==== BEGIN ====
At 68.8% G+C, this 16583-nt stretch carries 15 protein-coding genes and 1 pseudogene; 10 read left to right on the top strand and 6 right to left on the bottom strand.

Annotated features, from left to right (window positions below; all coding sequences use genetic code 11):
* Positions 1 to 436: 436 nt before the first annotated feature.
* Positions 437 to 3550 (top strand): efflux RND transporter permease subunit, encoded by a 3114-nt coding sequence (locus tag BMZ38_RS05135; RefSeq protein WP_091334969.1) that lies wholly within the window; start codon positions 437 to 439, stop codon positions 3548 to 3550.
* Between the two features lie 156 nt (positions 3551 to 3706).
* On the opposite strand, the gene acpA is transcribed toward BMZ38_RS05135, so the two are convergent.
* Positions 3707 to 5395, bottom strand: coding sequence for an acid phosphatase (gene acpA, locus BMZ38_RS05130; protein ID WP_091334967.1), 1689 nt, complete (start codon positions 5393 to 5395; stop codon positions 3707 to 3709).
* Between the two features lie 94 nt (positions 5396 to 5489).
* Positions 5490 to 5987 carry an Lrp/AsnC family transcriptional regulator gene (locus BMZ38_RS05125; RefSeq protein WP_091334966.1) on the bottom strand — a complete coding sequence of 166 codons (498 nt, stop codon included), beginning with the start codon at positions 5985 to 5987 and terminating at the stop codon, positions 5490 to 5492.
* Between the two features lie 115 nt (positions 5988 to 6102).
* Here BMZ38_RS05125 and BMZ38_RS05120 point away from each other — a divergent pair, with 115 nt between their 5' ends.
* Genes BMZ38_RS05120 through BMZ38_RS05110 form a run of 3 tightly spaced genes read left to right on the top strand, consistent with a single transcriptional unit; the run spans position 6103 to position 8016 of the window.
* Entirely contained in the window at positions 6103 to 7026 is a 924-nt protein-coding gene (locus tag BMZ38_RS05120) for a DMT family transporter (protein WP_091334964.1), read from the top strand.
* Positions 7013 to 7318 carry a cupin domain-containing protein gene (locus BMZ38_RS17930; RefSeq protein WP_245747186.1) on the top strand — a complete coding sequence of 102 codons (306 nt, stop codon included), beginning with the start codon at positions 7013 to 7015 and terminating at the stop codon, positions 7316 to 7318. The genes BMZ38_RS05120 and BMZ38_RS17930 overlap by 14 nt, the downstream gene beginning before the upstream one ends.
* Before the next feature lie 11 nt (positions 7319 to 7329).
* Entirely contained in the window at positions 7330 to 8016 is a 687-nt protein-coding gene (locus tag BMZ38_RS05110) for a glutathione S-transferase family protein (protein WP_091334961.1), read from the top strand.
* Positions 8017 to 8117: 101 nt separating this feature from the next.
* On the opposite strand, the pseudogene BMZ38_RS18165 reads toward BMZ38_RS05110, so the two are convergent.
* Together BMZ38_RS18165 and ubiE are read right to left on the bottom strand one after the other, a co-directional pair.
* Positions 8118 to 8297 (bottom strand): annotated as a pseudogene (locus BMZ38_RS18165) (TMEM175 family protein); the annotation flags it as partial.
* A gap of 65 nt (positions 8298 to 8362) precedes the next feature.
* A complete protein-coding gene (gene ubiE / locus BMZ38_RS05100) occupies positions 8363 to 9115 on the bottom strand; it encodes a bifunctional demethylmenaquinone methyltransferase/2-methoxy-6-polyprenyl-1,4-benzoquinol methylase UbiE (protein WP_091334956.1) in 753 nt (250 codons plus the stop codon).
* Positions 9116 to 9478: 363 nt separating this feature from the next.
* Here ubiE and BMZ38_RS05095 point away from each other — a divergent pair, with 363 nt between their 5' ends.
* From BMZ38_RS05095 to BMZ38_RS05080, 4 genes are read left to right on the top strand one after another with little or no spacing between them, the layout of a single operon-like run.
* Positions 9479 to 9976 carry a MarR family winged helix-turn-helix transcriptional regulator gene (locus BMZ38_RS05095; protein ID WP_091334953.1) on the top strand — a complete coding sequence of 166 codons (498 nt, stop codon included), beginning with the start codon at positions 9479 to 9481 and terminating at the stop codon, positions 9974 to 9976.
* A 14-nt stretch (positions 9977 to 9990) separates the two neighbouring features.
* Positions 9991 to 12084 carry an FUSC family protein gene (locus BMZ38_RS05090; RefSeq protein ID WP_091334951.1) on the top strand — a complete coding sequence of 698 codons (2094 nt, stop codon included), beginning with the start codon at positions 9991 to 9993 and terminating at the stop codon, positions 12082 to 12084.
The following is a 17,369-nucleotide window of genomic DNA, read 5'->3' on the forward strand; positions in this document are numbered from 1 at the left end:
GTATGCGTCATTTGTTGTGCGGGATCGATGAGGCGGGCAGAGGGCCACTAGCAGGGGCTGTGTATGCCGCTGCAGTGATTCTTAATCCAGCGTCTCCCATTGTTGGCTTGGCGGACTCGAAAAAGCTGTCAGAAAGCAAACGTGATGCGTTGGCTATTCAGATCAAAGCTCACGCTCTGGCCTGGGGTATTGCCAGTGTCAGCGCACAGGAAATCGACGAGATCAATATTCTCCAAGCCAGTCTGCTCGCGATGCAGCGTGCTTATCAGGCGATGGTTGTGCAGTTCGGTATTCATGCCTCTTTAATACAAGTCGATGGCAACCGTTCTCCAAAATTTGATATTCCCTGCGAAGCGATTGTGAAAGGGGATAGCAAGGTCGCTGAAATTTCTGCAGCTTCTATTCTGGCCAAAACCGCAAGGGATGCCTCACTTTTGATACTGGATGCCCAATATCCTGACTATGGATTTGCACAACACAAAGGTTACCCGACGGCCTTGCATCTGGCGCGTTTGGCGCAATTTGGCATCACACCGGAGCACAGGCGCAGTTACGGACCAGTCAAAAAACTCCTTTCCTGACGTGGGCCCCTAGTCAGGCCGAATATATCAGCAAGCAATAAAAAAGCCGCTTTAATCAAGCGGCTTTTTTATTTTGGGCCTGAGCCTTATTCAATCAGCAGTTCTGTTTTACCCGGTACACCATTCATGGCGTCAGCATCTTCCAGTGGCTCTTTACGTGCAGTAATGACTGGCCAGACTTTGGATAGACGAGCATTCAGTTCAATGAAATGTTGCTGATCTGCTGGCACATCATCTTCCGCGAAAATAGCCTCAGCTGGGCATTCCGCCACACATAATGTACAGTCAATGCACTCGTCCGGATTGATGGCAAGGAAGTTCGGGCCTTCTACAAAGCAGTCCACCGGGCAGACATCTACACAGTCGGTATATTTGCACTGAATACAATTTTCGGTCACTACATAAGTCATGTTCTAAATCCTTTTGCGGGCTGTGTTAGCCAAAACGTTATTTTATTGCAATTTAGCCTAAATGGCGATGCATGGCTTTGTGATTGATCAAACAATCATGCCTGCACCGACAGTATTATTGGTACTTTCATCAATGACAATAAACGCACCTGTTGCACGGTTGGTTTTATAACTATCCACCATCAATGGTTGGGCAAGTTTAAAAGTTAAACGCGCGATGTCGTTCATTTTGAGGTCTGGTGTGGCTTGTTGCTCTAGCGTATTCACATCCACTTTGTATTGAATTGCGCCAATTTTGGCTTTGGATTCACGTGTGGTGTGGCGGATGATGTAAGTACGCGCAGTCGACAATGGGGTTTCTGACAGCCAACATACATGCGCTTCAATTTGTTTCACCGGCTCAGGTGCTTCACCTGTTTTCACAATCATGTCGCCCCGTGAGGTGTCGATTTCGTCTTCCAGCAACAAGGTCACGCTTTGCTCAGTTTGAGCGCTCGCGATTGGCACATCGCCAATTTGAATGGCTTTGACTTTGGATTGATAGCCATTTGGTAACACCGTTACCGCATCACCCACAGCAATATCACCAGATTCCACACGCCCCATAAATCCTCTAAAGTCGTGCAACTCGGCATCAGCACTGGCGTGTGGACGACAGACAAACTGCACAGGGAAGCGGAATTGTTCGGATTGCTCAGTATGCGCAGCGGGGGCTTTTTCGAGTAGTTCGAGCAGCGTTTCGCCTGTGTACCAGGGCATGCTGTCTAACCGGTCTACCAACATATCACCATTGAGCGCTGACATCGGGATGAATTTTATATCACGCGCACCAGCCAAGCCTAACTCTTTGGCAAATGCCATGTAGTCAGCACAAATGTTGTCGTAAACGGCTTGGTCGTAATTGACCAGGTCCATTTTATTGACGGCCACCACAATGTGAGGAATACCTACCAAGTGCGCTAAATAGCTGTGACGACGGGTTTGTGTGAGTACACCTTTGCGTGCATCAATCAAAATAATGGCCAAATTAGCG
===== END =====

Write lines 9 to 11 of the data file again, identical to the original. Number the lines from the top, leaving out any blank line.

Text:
* Positions 5490 to 5987 carry an Lrp/AsnC family transcriptional regulator gene (locus BMZ38_RS05125; RefSeq protein WP_091334966.1) on the bottom strand — a complete coding sequence of 166 codons (498 nt, stop codon included), beginning with the start codon at positions 5985 to 5987 and terminating at the stop codon, positions 5490 to 5492.
* Between the two features lie 115 nt (positions 5988 to 6102).
* Here BMZ38_RS05125 and BMZ38_RS05120 point away from each other — a divergent pair, with 115 nt between their 5' ends.